Eliminate Cyberfilth — 7 Password Hygiene Tips | Information Technology | University of Pittsburgh

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Eliminate Cyberfilth — 7 Password Hygiene Tips


Passwords — you can’t escape them. Logging into Canvas? Enter your password. Checking your email? Password. Online banking? Amazon purchase? Password, password. Passwords are such an integral part of online life, it’s easy to forget how important they are for protecting your digital footprint. According to the 2022 Verizon Data Breach Investigations Report, over 80% of breaches of online sites and apps were caused by stolen or weak credentials. A little password hygiene can go a long way — because getting hacked stinks.

The mere fact of having a password isn’t enough to protect you from cybercriminals. Passwords that can withstand the efforts of bad actors requires some thought and effort. Here are our top 7 tips for creating great passwords that pass the smell test.

  1. Don't share. We all know that, right? Except then we write it on a sticky note and leave it sitting around. Or we share it with our computer — "Remember me" lets anyone who has access to your device or browser use your credentials. Parents let their kids use the home computer … who then let their friends use it. People accidentally give out their password when someone who seems legit calls or emails them. Even security-savvy people may be sharing their passwords in ways they don’t realize.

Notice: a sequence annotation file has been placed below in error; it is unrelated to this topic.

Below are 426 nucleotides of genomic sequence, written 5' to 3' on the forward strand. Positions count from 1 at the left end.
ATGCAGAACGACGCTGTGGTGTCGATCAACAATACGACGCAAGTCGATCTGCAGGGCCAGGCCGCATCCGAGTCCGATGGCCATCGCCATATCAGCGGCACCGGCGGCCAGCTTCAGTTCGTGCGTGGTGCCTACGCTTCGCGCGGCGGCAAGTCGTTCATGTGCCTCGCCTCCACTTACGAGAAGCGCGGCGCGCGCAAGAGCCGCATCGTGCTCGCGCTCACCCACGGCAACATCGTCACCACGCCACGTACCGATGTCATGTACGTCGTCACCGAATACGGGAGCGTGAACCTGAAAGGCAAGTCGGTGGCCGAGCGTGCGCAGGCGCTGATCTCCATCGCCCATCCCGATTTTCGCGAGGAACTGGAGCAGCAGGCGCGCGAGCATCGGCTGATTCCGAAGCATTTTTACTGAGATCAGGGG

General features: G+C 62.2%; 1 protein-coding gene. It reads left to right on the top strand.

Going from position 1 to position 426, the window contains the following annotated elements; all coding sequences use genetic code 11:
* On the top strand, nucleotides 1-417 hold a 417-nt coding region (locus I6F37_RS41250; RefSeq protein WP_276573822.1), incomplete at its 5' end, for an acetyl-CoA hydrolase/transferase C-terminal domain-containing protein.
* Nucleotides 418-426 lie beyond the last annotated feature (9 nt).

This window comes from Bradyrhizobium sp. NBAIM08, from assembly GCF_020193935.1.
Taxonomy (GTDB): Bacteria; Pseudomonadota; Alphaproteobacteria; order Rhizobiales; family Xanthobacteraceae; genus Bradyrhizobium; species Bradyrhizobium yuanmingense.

2. Be unguessable. It makes it a lot easier to remember your password if it’s short, simple, and uses something related to your personal life, like your last name, birthday, or pet’s name. It also makes it really easy to crack, especially for ne’er-do-wells who take a little time to look you up on social media. Prioritize length and complexity, with a password that is at least 16 characters long and uses a mix of upper- and lower-case letters, numbers, and special characters. Consider a passphrase, which employs length and complexity while being easier to remember. “IReallyLoveMy2Cats&1Dog!” is nearly impossible to break and pretty easy to remember!
  3. Don’t reuse passwords. It’s hard to remember dozens of passwords, but using a different password for every site or service is vital. Unique passwords ensure that if one account is breached, it doesn’t put the rest at risk. Hackers target sites that are easier to crack and then branch out! If you you’ve used a password for multiple accounts, change them.
  4. Change important passwords semi-annually. You should change the passwords on important accounts that give direct access to your finances, health or confidential information, or institutional or government accounts every so often, even if you are not required to do so. Pick dates about six month apart to remind yourself to change important account passwords. We suggest Halloween (the last day of Cybersescurity Awareness Month) and the first Thursday of May (National Password Day).